Tag Archives: Lydia Millet

Sometimes We Read Instead of Write

Mini Book Reviewlets, y’all:

Mermaids in Paradise and George Bush, the Dark Horse of Love. Lydia Millet.

I will unapologetically compare these books to Mark Twain. The fully formed narrators who parlay sparkling ironic narration. The satire of US culture. The laughing to keep from crying. Why doesn’t Lydia Millet get more magazine covers? All the magazine covers!

All of them. Continue reading

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Book Reviewlets: How the Dead Dream

When I was in college, a young punk complained, about One Hundred Years of Solitude, “Why do we have to talk about politics? It’s ruining the aesthetics of the novel!”

And my professor–still perhaps my favorite professor of all–responded, “How come no one ever complains that the aesthetics are ruining a good political novel?”

You put your politics in my novel, Lydia Millet.

I know that the apocalypse is happening at every minute all the time. But is that any reason to ruin a perfectly lovely reverse roman-a-clef?

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Lydia Millet at the End of the World

I’ve now read five books by Lydia Millet. All tremendous. All completely distinct in feeling.

Each time I read one, I spend some time reminding myself that this particular one was written by that same author. Really? I ask myself. Really! I answer.

But despite their stylistic or tonal disparities, each book is about the the same thing: the way that humans are destroying the world while building new worlds to hide from themselves the devastation already in their wake.

In other words, each book is about Los Angeles.

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Book Reviewlets: Everyone’s Pretty

A Christian Scientist, a delusional messianic boozer pornographer, and a drag queen walk into a bar. The bartender says, we don’t serve your kind here.

So the Christian Scientist duct tapes his wife to the toilet, the messianic boozer plots elaborate capers, and the (after-hours) drag queen goes back to his management job at “Statistical Diagnostics.”

They all live in LA. Obviously.

That’s pretty much the plot of this book, Lydia Millet‘s fourth book, from the mid-2000s.

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How Might Apocalypse Happen? (Book Review)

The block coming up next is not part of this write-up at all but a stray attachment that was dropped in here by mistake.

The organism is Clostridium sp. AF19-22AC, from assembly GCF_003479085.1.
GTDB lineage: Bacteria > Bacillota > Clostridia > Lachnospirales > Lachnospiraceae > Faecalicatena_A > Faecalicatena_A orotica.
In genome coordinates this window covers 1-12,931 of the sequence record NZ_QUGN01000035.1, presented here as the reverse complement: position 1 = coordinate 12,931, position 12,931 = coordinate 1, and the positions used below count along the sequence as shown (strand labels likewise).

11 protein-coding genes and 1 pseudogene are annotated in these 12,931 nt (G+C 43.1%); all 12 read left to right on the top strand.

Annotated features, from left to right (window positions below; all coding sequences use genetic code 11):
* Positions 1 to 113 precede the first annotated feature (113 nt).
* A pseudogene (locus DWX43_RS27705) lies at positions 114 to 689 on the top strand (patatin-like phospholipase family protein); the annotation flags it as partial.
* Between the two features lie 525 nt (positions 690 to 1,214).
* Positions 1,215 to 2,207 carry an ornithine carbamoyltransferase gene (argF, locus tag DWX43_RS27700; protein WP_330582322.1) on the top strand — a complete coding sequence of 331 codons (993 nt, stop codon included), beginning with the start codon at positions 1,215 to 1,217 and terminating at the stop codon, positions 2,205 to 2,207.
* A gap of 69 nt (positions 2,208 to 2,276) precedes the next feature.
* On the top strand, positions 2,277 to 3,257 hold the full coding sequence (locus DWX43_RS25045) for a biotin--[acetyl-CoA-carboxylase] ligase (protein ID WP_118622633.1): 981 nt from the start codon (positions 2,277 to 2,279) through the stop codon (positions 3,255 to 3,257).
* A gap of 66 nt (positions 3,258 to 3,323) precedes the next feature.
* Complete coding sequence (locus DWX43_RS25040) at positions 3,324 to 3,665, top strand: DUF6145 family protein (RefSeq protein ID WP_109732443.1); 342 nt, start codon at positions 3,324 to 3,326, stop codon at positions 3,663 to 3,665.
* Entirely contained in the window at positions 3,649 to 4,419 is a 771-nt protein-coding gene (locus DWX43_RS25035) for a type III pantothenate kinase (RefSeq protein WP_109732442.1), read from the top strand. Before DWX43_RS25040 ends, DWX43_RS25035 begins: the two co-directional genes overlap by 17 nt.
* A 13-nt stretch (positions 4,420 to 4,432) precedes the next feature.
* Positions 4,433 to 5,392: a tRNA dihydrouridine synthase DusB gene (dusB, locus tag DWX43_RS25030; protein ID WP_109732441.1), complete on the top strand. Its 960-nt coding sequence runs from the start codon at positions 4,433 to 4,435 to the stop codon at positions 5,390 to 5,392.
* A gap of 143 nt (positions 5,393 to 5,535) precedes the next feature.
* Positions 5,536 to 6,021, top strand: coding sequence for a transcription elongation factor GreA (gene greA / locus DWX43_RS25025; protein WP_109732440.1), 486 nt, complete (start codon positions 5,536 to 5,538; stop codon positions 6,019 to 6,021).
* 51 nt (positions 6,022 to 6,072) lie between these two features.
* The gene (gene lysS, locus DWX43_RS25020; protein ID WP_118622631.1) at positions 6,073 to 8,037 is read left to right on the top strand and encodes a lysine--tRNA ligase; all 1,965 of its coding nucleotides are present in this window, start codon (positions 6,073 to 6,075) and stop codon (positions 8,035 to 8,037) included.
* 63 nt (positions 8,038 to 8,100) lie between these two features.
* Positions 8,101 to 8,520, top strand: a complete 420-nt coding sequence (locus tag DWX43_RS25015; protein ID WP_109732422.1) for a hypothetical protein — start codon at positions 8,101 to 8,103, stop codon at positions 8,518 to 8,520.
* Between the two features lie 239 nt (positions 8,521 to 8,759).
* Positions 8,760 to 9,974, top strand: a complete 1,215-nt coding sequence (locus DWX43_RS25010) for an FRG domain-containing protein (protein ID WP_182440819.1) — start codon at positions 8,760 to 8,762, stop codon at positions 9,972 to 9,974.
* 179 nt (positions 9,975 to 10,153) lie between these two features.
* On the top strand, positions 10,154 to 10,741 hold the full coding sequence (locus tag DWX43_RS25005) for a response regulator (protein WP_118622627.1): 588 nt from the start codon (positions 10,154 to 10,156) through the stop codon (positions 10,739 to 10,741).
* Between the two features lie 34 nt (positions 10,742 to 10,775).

Here’s a premise that might make you blink:

Let’s say three of the foremost Manhattan Project scientists—or versions of them—materialize in contemporary New Mexico at a crucial moment of their world history. The moment the bomb drops on Hiroshima?


The moment of the first major test of the atom bomb. The Trinity Test. (A name of foreboding: those scientists were a bit poetic, no?)

Let’s say a dangerously introspective librarian dreams of Oppenheimer at the Trinity moment. And then spots him at a bar on her way home from work. And at a funeral for a paranoid schizophrenic stranger who shoots himself in front of her, in the library’s children’s section. Shortly after she and her foxy gardener spouse decide to start having kids.

Then, let’s say, you make it all a little bit funny.

Is this how apocalypse might happen?


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When Lit PhDs Don’t Hear about Totally Relevant Books

So in the mid-2000s, I was thick in academic study of contemporary fiction, especially fiction that dealt with technology.

I was also starting to feel uncomfortable with the prospect of writing about books exclusively written by white men (except for the Japanese guy, who nonetheless wrote from a perspective of cultural power and entitlement). I sometimes discussed this discomfort with academic mentors and peers.

So when this book came out, why did no one tell me about it?

This PEN-USA-award-winning book by a woman about the effects of nuclear power on US and world culture?

Because graduate education in contemporary fiction is no place to learn about recently published contemporary fiction.

I like the book so far and will review it in full when I finish it.

My halfway-point teaser review: in this book about nuclear energy—when sub-atomic particles destroy very large regions—the book shuttles very quickly between the very large and very small observations. Characters speculate about the nature of this or that universal experience while they experience hyperlocal sensations, petty sniping, and the like. There are some Deadheads. I get a little tired of the reincarnated Oppenheimer’s obtuse reflections on the nature of suffering: but maybe that’s the point. Because he’s Oppenheimer.

I’ll know more about this when I finish the novel!

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